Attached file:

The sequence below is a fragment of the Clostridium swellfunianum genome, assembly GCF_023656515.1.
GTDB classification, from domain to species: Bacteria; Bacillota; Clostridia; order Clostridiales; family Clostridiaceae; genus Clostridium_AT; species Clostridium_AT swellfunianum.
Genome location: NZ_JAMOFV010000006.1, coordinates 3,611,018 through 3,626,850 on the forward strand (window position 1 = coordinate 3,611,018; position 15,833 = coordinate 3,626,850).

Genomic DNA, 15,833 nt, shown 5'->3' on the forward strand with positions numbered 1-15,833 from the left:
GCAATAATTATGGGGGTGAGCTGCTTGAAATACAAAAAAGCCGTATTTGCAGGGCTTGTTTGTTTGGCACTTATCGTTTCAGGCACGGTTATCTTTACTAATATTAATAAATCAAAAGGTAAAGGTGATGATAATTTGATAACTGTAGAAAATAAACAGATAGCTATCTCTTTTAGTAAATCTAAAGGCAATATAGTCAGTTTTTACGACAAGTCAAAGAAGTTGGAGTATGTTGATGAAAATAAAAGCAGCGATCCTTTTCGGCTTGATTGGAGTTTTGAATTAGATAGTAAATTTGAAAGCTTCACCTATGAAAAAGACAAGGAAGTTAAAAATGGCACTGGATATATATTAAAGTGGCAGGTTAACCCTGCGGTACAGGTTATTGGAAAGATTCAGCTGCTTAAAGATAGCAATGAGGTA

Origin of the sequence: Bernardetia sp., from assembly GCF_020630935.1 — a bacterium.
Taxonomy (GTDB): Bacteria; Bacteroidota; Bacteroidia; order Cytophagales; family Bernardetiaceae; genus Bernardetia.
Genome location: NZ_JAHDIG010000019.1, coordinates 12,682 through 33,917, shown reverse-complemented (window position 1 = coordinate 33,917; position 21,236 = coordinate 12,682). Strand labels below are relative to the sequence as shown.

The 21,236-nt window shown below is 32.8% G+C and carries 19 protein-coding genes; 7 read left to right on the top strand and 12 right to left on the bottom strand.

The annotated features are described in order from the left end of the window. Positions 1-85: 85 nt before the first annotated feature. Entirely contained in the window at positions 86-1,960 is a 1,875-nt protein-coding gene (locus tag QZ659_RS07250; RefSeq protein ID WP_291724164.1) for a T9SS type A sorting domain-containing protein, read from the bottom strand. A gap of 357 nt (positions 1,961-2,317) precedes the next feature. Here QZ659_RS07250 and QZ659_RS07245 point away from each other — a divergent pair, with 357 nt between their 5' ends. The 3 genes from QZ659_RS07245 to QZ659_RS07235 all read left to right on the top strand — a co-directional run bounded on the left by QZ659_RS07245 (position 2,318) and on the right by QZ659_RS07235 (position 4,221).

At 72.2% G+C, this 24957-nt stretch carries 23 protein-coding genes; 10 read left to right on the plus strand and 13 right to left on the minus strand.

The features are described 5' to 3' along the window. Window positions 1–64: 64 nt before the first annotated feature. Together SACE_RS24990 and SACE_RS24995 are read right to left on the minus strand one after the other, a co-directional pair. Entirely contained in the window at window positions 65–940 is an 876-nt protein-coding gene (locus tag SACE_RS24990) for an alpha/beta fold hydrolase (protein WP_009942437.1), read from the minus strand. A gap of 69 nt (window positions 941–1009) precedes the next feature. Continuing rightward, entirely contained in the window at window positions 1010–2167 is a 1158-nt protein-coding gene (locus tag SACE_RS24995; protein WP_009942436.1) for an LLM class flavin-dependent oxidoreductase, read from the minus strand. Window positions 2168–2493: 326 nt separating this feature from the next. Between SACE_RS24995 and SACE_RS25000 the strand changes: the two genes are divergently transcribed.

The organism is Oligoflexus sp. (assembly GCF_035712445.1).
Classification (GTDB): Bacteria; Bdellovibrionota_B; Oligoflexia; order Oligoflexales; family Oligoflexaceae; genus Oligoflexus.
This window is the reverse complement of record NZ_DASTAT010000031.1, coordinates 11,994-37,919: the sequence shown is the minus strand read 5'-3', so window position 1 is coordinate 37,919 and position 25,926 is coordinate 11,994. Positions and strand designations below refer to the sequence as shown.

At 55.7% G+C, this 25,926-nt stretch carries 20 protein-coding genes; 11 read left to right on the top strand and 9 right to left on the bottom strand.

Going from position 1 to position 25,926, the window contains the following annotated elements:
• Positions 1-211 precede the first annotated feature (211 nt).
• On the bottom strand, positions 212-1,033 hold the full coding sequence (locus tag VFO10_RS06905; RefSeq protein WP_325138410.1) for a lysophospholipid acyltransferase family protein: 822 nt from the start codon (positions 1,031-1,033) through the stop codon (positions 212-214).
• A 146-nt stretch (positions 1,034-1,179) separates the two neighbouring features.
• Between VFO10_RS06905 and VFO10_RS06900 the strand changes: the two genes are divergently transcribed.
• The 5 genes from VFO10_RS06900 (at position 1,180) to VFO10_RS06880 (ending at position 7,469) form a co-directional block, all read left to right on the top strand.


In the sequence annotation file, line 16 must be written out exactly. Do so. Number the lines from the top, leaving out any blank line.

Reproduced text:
At 55.7% G+C, this 25,926-nt stretch carries 20 protein-coding genes; 11 read left to right on the top strand and 9 right to left on the bottom strand.